DUBAI (Reuters) - The cost of construction materials in Qatar is likely to jump as the host nation intensifies infrastructure building ahead of the 2022 World Cup, and other building projects could finish late as a result, industry experts say.
Qatar is set to spend more than $200 billion on the soccer tournament as part of a 2030 development plan, although tough contract terms and state bureaucracy have left some contractors in difficulties.
Corruption allegations at soccer’s governing body FIFA have put renewed media focus on Qatar, although Qatari officials say they are confident the 2022 tournament will go ahead as planned.
The high level of construction activity – predominantly in the capital Doha – is already making it hard for contractors to get workers and materials to sites.
“The pinch point will likely be in 2017-19 when the construction work peaks, but the government can take measures to mitigate that,” said Nick Smith, Partner at engineering consultants Arcadis in Qatar. He predicted materials inflation would be about 3 percent in 2015.
“This will include early supply chain engagement, standardization of products and direct procurement of certain items. Qatar is already pursuing some of these initiatives.”
Materials inflation could surge to 15-20 percent from 2018, said Steven Humphrey, a director at infrastructure specialists AECOM.
Qatar witnessed a similar phenomenon ahead of hosting the Asian Games in 2006. Also, construction inflation fluctuates more than general inflation and small markets such as Qatar are less able to absorb changes in workload, a report by Arcadis unit EC Harris states.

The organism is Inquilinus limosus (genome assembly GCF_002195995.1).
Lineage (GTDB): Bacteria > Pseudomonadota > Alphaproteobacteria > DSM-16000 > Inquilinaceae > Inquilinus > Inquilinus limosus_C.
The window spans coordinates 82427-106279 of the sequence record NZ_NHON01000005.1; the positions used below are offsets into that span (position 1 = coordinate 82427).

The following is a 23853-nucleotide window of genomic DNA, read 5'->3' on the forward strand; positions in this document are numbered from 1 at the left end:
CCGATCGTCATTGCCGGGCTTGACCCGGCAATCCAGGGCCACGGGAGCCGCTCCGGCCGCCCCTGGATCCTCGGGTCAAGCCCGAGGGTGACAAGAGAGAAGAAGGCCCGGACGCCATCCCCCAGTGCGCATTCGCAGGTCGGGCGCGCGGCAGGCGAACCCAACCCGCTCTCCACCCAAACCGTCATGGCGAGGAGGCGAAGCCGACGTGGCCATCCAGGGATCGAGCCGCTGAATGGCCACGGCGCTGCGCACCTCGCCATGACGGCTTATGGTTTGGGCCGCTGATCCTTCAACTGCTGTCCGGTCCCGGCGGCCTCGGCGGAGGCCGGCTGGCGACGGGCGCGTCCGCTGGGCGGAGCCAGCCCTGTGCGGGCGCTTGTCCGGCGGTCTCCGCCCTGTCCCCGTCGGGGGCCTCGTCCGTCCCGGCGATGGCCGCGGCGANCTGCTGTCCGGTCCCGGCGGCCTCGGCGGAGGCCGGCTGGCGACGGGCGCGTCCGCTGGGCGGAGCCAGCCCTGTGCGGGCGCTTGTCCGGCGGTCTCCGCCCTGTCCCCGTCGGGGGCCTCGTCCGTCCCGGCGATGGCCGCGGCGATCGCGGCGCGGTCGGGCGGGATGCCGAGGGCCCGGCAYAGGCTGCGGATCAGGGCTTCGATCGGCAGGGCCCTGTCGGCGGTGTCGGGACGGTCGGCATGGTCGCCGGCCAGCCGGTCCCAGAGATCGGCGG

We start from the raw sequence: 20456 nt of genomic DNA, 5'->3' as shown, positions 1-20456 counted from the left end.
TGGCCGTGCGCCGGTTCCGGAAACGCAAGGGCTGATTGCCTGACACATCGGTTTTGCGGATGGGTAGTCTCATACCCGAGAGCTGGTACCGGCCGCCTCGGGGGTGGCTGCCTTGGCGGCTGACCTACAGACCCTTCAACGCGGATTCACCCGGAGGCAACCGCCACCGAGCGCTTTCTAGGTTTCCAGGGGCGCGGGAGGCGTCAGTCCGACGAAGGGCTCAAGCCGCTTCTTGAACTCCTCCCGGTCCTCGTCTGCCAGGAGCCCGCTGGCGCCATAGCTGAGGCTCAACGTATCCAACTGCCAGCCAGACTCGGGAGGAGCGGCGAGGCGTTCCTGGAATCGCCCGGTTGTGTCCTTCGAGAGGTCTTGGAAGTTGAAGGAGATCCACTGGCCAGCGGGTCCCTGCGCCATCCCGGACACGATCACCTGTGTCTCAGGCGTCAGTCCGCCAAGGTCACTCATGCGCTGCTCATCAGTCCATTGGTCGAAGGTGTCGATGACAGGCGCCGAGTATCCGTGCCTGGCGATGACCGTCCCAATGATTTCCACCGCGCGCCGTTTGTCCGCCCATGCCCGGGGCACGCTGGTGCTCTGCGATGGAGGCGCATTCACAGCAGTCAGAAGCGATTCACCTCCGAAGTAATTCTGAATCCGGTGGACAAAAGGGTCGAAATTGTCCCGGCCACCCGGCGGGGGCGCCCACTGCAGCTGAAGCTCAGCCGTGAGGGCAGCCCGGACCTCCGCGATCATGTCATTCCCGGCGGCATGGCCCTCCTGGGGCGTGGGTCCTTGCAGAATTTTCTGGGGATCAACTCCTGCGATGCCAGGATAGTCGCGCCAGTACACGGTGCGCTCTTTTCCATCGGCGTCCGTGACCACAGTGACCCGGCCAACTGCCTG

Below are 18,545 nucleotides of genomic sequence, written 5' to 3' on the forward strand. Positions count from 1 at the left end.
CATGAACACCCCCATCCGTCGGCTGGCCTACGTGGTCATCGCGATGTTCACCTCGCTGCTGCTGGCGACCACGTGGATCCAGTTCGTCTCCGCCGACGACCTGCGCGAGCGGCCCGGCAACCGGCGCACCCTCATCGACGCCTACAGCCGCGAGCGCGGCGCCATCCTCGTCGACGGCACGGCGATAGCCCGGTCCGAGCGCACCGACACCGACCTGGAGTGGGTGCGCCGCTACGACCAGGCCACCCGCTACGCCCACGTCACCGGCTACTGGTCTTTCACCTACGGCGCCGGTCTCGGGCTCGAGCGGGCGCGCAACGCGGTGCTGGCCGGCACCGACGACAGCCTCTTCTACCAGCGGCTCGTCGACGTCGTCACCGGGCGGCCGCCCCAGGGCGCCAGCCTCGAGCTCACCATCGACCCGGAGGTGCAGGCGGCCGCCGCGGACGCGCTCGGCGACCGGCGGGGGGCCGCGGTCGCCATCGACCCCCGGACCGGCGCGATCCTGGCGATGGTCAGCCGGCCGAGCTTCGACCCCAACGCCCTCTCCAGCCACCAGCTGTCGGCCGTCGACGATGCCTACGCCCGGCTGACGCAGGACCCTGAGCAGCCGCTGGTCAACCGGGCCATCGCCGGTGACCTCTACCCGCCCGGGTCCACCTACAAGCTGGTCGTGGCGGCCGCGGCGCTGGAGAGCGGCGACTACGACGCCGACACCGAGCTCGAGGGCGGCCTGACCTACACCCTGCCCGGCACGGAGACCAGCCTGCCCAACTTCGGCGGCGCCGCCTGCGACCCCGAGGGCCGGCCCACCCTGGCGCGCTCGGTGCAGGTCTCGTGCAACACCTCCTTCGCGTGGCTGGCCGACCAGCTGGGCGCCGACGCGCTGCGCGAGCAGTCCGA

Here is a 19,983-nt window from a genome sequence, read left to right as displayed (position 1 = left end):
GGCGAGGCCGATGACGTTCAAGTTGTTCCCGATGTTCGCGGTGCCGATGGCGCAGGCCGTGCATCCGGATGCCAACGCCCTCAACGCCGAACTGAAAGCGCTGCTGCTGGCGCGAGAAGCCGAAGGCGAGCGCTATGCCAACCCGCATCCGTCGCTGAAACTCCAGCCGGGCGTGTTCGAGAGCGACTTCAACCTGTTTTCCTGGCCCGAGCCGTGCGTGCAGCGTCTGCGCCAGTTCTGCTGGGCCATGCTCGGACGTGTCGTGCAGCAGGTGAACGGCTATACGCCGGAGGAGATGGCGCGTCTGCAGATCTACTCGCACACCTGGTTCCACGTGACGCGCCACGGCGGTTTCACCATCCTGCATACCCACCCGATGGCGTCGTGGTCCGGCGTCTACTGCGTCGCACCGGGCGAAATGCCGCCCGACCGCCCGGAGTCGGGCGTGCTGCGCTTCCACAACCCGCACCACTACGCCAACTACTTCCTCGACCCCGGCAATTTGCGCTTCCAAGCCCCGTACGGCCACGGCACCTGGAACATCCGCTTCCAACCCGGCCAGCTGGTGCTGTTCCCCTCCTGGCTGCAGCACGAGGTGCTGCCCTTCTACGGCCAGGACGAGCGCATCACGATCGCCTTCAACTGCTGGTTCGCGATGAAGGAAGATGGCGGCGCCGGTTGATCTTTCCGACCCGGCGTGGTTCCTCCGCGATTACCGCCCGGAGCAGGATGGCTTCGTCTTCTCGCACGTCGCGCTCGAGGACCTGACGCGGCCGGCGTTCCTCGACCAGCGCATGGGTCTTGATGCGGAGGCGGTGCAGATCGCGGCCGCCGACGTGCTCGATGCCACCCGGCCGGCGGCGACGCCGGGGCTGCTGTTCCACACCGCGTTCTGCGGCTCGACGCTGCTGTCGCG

“Qatar, like most other Gulf states, has suffered from projects being delivered late, sometimes over budget and usually because the scope has changed from what was originally set out,” said AECOM’s Humphrey.
“With a fixed deadline like 2022 these attitudes will not be permitted. As prices get squeezed, contractors who bid at the incorrect prices will shy away from doing the projects and move their resources into more profitable projects.”
Qatar will import many of the building materials it needs from neighboring United Arab Emirates. Doha’s limited port facilities mean these goods must travel on small barges or via truck through Saudi Arabia, adding to supply chain pressures.
“Contractors pick and choose what their priorities are, so there’s a real danger – looking at bids today where they seem very competitive – that these are projects that may not be able to be delivered on time,” added Humphrey.
Commodity prices have dipped, helping to mollify materials inflation in the short term, with spot iron ore prices slumping to a near four-week low last week as slow Chinese steel demand kept steel futures near their weakest since their 2009 launch.
Reporting by Matt Smith; Editing by Jon Boyle